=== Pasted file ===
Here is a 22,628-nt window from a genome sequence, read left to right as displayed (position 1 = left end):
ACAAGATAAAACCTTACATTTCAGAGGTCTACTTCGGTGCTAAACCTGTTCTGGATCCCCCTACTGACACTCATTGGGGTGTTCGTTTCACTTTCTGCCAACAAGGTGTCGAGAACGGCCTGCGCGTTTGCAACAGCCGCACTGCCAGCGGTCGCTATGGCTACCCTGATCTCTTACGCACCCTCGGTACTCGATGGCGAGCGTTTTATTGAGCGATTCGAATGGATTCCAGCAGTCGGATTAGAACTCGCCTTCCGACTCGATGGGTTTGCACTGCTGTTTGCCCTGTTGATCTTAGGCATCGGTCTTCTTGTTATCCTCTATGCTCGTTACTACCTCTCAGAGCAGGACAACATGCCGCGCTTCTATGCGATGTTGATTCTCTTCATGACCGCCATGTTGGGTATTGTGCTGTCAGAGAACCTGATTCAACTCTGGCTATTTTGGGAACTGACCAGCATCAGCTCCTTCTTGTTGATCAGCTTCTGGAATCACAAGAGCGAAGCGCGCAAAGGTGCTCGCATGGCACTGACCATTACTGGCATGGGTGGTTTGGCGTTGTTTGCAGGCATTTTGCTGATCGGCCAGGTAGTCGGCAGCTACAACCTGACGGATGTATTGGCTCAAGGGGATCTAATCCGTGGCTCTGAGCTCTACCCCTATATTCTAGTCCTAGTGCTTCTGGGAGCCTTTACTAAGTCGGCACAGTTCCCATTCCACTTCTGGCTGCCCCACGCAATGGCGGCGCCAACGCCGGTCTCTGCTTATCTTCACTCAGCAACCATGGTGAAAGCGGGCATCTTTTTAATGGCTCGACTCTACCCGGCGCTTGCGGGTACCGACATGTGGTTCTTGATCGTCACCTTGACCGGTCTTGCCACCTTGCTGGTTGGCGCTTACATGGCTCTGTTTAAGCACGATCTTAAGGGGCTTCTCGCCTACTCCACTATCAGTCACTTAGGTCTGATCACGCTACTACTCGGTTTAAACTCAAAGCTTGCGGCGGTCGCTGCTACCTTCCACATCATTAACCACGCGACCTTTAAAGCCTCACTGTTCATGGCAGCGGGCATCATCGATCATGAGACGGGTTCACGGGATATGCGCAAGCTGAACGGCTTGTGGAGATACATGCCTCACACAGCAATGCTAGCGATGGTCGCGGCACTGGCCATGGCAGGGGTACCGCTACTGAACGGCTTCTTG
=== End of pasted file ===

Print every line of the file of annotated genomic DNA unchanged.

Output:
Here is a 22,628-nt window from a genome sequence, read left to right as displayed (position 1 = left end):
ACAAGATAAAACCTTACATTTCAGAGGTCTACTTCGGTGCTAAACCTGTTCTGGATCCCCCTACTGACACTCATTGGGGTGTTCGTTTCACTTTCTGCCAACAAGGTGTCGAGAACGGCCTGCGCGTTTGCAACAGCCGCACTGCCAGCGGTCGCTATGGCTACCCTGATCTCTTACGCACCCTCGGTACTCGATGGCGAGCGTTTTATTGAGCGATTCGAATGGATTCCAGCAGTCGGATTAGAACTCGCCTTCCGACTCGATGGGTTTGCACTGCTGTTTGCCCTGTTGATCTTAGGCATCGGTCTTCTTGTTATCCTCTATGCTCGTTACTACCTCTCAGAGCAGGACAACATGCCGCGCTTCTATGCGATGTTGATTCTCTTCATGACCGCCATGTTGGGTATTGTGCTGTCAGAGAACCTGATTCAACTCTGGCTATTTTGGGAACTGACCAGCATCAGCTCCTTCTTGTTGATCAGCTTCTGGAATCACAAGAGCGAAGCGCGCAAAGGTGCTCGCATGGCACTGACCATTACTGGCATGGGTGGTTTGGCGTTGTTTGCAGGCATTTTGCTGATCGGCCAGGTAGTCGGCAGCTACAACCTGACGGATGTATTGGCTCAAGGGGATCTAATCCGTGGCTCTGAGCTCTACCCCTATATTCTAGTCCTAGTGCTTCTGGGAGCCTTTACTAAGTCGGCACAGTTCCCATTCCACTTCTGGCTGCCCCACGCAATGGCGGCGCCAACGCCGGTCTCTGCTTATCTTCACTCAGCAACCATGGTGAAAGCGGGCATCTTTTTAATGGCTCGACTCTACCCGGCGCTTGCGGGTACCGACATGTGGTTCTTGATCGTCACCTTGACCGGTCTTGCCACCTTGCTGGTTGGCGCTTACATGGCTCTGTTTAAGCACGATCTTAAGGGGCTTCTCGCCTACTCCACTATCAGTCACTTAGGTCTGATCACGCTACTACTCGGTTTAAACTCAAAGCTTGCGGCGGTCGCTGCTACCTTCCACATCATTAACCACGCGACCTTTAAAGCCTCACTGTTCATGGCAGCGGGCATCATCGATCATGAGACGGGTTCACGGGATATGCGCAAGCTGAACGGCTTGTGGAGATACATGCCTCACACAGCAATGCTAGCGATGGTCGCGGCACTGGCCATGGCAGGGGTACCGCTACTGAACGGCTTCTTG